I would say I’m a realist to a fault. I spend hours awake some nights thinking about how tired I am and how comfortable my bed is. Death is probably final. It’s sad, yeah. Yes. Heartbreaking for the families. But what can be done? We, as a community, as a species, we failed to prevent these particular deaths. But the world does keep spinning, despite our occasional disbelief that it could. Maybe Earth is forever changed in some small way or another, but mostly things stay the same. Claudia still has to make rent, hence the controversial cinnamon buns. The pizza place has to stay open to make pizza for everyone in town who is too sad to cook. Water Wasteland has to stay open to teach their teenage lifeguards that work doesn’t wait for you to feel better. You have to press on, chin up, stand there in the sun all day for no real purpose other than to be able to say you showed up, eyes fixed on the probably vacant lazy river for hours on end.

Speaking of, that lazy river is probably literally completely empty. A gorgeous day like today? The hot sun shining? A pleasant breeze? But everybody in town happens to be in mourning? It’s a shame. Tragedy on top of tragedy, to be completely frank. Or maybe not. I don’t know. I mean, it just happens to be my dream to float on the lazy river all by myself, no little kids pushing past me, not having to paddle away from the part where everyone comes on and gets off.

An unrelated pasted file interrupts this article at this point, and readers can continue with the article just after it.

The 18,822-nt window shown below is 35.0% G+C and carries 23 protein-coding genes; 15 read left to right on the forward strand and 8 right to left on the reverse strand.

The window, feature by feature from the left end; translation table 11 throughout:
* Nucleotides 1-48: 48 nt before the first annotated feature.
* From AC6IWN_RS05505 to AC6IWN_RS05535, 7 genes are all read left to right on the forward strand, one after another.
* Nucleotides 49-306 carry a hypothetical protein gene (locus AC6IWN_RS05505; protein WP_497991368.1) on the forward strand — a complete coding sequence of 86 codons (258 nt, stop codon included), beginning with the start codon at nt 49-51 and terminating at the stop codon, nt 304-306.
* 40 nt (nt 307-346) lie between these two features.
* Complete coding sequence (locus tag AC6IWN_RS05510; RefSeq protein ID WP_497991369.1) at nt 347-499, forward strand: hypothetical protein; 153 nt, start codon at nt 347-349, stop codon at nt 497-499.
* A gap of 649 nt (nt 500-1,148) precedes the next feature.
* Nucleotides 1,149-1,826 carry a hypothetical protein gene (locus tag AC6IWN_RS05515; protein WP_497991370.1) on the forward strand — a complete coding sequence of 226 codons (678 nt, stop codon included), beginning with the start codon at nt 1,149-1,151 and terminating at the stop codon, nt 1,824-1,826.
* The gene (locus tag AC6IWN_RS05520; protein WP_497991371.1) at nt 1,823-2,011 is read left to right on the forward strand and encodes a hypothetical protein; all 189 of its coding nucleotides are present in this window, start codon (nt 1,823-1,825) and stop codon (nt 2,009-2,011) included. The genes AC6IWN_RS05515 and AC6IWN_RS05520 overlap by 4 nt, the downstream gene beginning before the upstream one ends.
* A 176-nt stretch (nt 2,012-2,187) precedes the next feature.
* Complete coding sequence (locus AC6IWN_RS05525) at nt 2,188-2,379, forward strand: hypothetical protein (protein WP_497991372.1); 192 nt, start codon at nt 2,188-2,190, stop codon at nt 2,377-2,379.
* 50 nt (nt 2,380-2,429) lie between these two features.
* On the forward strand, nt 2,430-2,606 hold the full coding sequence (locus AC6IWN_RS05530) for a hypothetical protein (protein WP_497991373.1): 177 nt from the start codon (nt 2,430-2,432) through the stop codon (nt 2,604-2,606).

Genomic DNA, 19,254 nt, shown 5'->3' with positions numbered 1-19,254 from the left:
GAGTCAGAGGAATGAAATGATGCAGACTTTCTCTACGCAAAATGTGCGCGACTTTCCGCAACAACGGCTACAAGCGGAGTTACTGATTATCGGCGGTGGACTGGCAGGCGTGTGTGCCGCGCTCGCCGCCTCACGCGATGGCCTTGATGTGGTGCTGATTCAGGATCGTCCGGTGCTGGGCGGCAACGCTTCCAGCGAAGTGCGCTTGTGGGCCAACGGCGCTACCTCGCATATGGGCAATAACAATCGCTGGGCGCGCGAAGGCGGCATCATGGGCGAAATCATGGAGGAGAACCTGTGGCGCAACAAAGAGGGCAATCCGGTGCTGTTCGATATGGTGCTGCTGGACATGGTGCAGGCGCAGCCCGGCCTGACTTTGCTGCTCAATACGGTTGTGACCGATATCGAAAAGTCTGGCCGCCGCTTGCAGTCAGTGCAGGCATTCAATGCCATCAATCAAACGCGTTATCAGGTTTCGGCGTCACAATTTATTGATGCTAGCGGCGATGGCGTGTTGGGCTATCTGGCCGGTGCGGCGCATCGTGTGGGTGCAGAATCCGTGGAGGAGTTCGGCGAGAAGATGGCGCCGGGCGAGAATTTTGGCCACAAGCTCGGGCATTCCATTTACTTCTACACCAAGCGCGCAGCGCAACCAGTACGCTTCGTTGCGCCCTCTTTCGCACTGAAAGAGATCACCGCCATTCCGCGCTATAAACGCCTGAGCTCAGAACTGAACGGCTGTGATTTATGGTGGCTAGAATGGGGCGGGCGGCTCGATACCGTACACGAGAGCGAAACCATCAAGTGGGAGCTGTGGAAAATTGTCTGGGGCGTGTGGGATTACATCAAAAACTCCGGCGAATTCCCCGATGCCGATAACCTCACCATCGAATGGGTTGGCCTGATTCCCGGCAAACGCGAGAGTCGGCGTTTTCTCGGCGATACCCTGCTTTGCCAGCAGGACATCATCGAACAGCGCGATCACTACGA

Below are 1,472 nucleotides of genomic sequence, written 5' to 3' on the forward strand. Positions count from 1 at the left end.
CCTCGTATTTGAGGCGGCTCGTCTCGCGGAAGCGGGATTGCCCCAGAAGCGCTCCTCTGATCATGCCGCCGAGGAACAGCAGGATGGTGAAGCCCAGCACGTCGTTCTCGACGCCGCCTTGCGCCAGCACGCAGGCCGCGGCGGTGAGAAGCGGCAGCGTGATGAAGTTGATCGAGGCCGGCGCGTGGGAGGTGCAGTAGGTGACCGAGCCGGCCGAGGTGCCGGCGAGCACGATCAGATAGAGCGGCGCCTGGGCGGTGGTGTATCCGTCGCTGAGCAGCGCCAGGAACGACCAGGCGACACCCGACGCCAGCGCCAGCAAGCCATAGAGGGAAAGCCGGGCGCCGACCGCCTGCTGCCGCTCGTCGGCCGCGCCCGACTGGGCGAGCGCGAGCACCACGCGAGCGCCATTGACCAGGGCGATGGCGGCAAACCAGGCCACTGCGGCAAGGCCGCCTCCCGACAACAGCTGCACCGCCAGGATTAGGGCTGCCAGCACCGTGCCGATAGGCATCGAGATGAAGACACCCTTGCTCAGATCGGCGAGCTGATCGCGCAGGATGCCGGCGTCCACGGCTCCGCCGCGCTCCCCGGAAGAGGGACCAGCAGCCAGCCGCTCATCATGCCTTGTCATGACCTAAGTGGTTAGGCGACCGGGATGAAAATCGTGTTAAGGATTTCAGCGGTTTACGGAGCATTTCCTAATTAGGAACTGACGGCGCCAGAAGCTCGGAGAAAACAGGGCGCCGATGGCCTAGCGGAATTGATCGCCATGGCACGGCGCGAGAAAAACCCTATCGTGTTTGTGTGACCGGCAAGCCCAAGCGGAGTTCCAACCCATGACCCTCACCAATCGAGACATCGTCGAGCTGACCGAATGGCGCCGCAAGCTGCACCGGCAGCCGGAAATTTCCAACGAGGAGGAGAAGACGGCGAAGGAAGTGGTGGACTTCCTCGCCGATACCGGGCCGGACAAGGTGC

Mom, chill. I’m just thinking out loud. I’m processing all this stuff, too. I know you think I’m like, mature for my age and emotionally self-sufficient and everything, and I am to an extent. But I’m also still a kid. This stuff is all affecting me, like everyone else. You know, Annemarie helped me cross the street every day for five years. She helped Lily, too. I never really appreciated her for that. Maybe I wouldn’t be here if it weren’t for Annemarie, you know? Who can say? And now I’ll never get to tell her thanks. Thanks for being my crossing guard. It’s a lot to take in. Like maybe I could use a day of rest, maybe at Water Wasteland. Maybe finally fulfill my dream of floating down the lazy river by my lonesome.

I’m not trying to make this about me. Look. The whole community is reeling. I get that. I want to help. I’m 15 though. There’s not a lot I can do, other than support people, try to help things get back to normal. Maybe one way I can do that is by supporting the local water park. What would happen to the lazy river if no one used it all day? Or all weekend? Maybe they’d shut the whole park down. Then all the teenagers would be out of jobs. They would still need money though, right? But maybe a bunch of the businesses in town have shut down because no one is patronizing them. So there are no jobs for the teenagers. So then they end up hanging with the wrong crowd. The kind of crowd that makes teenagers do bad things for money. You say that wouldn’t happen but you really don’t know, do you, Mom? Your indifference almost makes it seem like you’re OK with teenagers doing bad things for money.

Plus, I already have my bathing suit on under my clothes.